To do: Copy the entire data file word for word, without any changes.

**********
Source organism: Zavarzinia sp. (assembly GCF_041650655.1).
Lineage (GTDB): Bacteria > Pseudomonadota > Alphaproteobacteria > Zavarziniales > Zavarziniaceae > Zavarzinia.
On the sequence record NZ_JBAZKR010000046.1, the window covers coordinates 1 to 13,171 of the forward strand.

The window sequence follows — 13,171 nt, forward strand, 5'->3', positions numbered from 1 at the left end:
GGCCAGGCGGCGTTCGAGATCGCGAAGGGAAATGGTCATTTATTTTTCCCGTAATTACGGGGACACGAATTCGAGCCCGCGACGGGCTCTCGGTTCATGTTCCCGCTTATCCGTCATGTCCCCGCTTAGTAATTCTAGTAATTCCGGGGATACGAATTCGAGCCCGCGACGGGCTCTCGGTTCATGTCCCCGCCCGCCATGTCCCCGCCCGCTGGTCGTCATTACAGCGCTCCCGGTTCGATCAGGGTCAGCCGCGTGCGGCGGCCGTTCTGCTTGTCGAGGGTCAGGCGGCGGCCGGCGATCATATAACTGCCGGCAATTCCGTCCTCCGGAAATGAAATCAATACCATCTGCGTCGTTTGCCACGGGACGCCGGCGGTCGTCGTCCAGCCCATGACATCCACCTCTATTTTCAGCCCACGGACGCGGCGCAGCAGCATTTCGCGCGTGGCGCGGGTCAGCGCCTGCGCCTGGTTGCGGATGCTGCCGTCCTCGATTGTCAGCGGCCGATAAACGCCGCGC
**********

Source organism: Zavarzinia sp. (assembly GCF_041650655.1).
Lineage (GTDB): Bacteria > Pseudomonadota > Alphaproteobacteria > Zavarziniales > Zavarziniaceae > Zavarzinia.
On the sequence record NZ_JBAZKR010000046.1, the window covers coordinates 1 to 13,171 of the forward strand.

The window sequence follows — 13,171 nt, forward strand, 5'->3', positions numbered from 1 at the left end:
GGCCAGGCGGCGTTCGAGATCGCGAAGGGAAATGGTCATTTATTTTTCCCGTAATTACGGGGACACGAATTCGAGCCCGCGACGGGCTCTCGGTTCATGTTCCCGCTTATCCGTCATGTCCCCGCTTAGTAATTCTAGTAATTCCGGGGATACGAATTCGAGCCCGCGACGGGCTCTCGGTTCATGTCCCCGCCCGCCATGTCCCCGCCCGCTGGTCGTCATTACAGCGCTCCCGGTTCGATCAGGGTCAGCCGCGTGCGGCGGCCGTTCTGCTTGTCGAGGGTCAGGCGGCGGCCGGCGATCATATAACTGCCGGCAATTCCGTCCTCCGGAAATGAAATCAATACCATCTGCGTCGTTTGCCACGGGACGCCGGCGGTCGTCGTCCAGCCCATGACATCCACCTCTATTTTCAGCCCACGGACGCGGCGCAGCAGCATTTCGCGCGTGGCGCGGGTCAGCGCCTGCGCCTGGTTGCGGATGCTGCCGTCCTCGATTGTCAGCGGCCGATAAACGCCGCGC